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Hot mic on internet livestream catches Illinois judge ridiculing attorney after hearing

Megan Crepeau, Chicago Tribune on

Published in News & Features

“It was entertaining for me!” Raines said.

In response to Raines’ comments about waking up next to Bonjean, Bucaro said, “There would be a number of things wrong with my life if I was waking up next to her.”

Bucaro later noted the youthful appearance of one of Bonjean’s colleagues, saying he looked like a “13-year-old boy.”

“That’s her man-child,” Raines said.

After some unrelated chatting, Raines apparently noticed that the conversation was still being broadcast in real time.

“Oh, wait,” he said. “Meeting is streaming live on YouTube? What’s up with this?”

After that, the video cuts off.

A spokeswoman for the office of Cook County State’s Attorney Kim Foxx said in a statement that Foxx had spoken directly to both prosecutors who participated in the conversation, and “as a personnel matter, this will be addressed appropriately.”

Their behavior “is unacceptable and runs counter to the values of this administration. Their actions reflect poorly on the work of our office and the entire criminal justice system,” the statement reads.

 

Bonjean confirmed that both assistant state’s attorneys as well as Foxx herself have reached out to apologize, and she accepted their apologies.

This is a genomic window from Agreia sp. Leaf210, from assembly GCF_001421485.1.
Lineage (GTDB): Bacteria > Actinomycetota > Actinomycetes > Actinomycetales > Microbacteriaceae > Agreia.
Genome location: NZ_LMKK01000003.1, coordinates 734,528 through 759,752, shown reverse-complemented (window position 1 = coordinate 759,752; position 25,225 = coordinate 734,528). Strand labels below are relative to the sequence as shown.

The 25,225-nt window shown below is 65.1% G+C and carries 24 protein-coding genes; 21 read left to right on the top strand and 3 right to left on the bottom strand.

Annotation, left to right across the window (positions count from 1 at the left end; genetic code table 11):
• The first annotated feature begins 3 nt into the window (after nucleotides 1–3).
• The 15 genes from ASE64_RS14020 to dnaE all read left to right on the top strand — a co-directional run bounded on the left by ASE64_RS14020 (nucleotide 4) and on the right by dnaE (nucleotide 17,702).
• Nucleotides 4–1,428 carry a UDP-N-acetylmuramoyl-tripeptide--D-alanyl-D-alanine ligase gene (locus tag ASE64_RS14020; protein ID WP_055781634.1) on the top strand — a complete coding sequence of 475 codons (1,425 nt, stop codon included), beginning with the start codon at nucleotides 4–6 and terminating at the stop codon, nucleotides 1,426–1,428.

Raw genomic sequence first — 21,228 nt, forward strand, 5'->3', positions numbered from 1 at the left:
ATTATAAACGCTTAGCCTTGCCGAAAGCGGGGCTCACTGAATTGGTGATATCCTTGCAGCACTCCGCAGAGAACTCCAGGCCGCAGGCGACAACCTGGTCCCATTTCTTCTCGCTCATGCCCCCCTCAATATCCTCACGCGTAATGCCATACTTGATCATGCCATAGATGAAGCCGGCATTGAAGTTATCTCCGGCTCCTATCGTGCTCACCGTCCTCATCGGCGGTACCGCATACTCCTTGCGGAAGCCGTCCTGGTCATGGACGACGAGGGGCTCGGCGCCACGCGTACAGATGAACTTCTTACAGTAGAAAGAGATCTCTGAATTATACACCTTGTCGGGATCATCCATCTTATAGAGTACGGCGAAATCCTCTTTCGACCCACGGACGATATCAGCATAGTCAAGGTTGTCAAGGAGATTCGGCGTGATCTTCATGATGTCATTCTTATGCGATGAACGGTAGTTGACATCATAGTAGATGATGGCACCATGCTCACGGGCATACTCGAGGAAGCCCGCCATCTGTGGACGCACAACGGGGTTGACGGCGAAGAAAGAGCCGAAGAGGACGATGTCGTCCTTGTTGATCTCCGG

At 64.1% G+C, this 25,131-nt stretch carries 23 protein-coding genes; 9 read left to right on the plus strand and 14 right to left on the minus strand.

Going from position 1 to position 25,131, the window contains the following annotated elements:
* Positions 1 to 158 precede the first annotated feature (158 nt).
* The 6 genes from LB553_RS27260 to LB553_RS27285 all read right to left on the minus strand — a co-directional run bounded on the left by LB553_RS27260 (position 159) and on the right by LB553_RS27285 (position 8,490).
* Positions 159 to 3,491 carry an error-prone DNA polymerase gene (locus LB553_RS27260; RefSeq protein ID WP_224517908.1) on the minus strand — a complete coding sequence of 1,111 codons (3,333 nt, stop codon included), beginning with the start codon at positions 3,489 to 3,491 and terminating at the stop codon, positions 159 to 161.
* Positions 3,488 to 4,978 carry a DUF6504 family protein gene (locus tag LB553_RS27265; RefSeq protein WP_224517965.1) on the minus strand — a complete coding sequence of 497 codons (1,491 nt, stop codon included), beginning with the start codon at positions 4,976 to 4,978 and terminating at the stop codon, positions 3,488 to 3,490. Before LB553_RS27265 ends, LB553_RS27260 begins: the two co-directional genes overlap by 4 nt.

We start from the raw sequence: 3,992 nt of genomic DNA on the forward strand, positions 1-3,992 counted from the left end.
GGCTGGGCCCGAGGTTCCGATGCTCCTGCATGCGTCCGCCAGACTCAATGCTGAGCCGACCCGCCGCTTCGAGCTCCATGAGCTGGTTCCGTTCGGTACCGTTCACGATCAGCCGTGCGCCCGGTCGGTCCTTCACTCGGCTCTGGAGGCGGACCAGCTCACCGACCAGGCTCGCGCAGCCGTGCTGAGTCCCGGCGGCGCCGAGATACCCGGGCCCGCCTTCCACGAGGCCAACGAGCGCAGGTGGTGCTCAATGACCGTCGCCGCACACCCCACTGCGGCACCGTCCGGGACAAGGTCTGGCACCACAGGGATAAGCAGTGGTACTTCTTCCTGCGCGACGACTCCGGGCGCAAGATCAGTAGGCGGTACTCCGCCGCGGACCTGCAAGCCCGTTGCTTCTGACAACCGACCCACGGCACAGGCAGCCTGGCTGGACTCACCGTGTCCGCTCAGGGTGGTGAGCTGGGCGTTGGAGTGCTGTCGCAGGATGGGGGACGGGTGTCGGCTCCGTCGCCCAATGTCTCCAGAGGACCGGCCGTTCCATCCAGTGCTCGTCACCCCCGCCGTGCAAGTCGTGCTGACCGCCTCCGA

It would be “naive” to think that conversations like the ones Raines participated in don’t happen routinely among certain Cook County judges, Bonjean told the Chicago Tribune, though she said she is hopeful that culture is “working its way out” as new judges take the bench.

“There are plenty of judges in that building who still think it’s appropriate to engage in chat and banter after the close of a court case and some of it can be very inappropriate,” she said.

And while Bonjean said she would have hoped that the attorneys who laughed along with Raines instead acted more appropriately, she understood that there was a power dynamic at play there.

“There was a judge who is presiding over their cases, and what does it mean if you don’t join in the fun? And how does that resonate with the judge and are there consequences for that?” she asked. “I’m cognizant of the pressure.”

Bonjean is a high-profile New York-based attorney who has made her name, in part, doing work to overturn alleged wrongful convictions. She also represented actor Bill Cosby in a successful appeal that overturned his conviction for a sex-crimes case. Recently, she signed on to represent R&B singer R. Kelly, who was convicted last year on federal racketeering and sex abuse charges.

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